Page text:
The Commandment on the first tablet matching the Seventh Commandment would be the Second Commandment, “You shall not recognize the gods of others in My presence…”

Again, the English translation is lacking. We think of the Second Commandment as forbidding idolatry, but the great medieval commentator Rashi explains that the Hebrew word conventionally translated as “gods” (elohim) really has a far broader meaning. It doesn’t merely denote the false deities of old — Zeus, Apollo, and the rest — but any source of authority (marut) other than God.

While the worship of statues depicting the ancient pagan pantheons is no longer a feature of modern life, the recognition of other sources of authority than God is, of course, pervasive. This is what secularism is all about, and many Republicans play their role in abetting it by fearing to make their arguments against Biblically forbidden institutions — gay marriage, abortion, etc. — in Biblical terms.

Almost as pervasive are the range of sexual perversities to which men (mostly) and women in our secularized society feel increasingly drawn, without the moral strength or character to resist their temptations. The Ten Commandments, a moral diagnostic tool of unequaled usefulness, inform us that a culture that embraces alternate sources of moral authority will naturally fall prey to perverse sexual temptations.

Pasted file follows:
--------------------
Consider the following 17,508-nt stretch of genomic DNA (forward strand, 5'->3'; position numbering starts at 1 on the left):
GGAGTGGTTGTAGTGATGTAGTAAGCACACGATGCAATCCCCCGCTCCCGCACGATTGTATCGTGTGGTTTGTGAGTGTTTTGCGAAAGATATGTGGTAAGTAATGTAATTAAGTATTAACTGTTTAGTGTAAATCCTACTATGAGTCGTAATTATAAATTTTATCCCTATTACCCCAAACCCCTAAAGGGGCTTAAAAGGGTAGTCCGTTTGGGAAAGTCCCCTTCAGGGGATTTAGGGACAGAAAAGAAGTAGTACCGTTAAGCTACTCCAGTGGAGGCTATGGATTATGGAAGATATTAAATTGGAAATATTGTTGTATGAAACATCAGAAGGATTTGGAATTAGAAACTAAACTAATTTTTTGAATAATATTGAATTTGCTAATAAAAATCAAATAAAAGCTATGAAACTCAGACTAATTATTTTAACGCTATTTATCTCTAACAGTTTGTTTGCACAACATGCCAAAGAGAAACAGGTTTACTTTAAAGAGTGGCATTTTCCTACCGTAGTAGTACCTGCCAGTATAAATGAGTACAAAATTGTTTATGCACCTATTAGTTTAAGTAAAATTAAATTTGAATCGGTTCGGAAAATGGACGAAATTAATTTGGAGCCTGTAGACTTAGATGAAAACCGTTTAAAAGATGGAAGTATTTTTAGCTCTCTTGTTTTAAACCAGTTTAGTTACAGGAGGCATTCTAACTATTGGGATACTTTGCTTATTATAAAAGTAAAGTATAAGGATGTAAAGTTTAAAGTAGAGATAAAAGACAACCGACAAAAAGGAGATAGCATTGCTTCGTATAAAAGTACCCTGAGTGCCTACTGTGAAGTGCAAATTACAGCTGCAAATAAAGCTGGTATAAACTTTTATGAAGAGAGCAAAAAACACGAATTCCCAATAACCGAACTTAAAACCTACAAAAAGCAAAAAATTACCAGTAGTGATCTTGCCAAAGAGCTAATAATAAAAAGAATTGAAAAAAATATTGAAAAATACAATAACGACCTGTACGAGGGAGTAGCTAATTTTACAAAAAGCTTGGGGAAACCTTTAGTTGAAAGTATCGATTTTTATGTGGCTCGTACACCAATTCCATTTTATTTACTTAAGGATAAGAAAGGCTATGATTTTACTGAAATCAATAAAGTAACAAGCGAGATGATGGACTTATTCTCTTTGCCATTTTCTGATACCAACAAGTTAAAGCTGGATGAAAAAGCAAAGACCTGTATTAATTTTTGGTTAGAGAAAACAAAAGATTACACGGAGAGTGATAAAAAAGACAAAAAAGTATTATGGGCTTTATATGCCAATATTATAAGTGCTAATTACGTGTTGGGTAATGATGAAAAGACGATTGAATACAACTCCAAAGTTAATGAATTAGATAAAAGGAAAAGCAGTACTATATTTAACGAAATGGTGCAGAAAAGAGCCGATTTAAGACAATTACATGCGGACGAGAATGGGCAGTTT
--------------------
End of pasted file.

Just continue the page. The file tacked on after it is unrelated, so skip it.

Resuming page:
Larry Craig is only the latest and most prominent citizen to be toppled by this dynamic.

Was it hypocritical of him, as liberals are saying, to support a Federal Marriage Amendment or a similar constitutional amendment in Idaho, which respectively would bar the recognition of same-sex marriage at the federal level and in his home state? Hardly. If you were a man addicted to same-sex encounters, very likely a man who hates himself for his addiction, then shoring up traditional marriage precisely as a bulwark against your predilection makes all the sense in the world.

It is what the Ten Commandments would recommend. Far from demonstrating the bankruptcy of social conservatism, Craig’s story, correctly understood, makes clear how urgent the need is for a Biblically informed critique of our culture.

Now that Craig has been caught, he should resign from the Senate — and don’t worry, he will. But righteous indignation from the Right is a shallow response to his humiliation.

We’ll all forget about the Idaho senator, while the moral dynamic that caught him — like seaweed lurking to drown the unwary swimmer — will not go away. Far better to use the event as an occasion to bring to public awareness the costs of the secular culture that wraps itself around the souls of Republicans and Democrats alike.

David Klinghoffer is a senior fellow at the Discovery Institute and author of the just releasedShattered Tablets: Why We Ignore the Ten Commandments at Our Peril.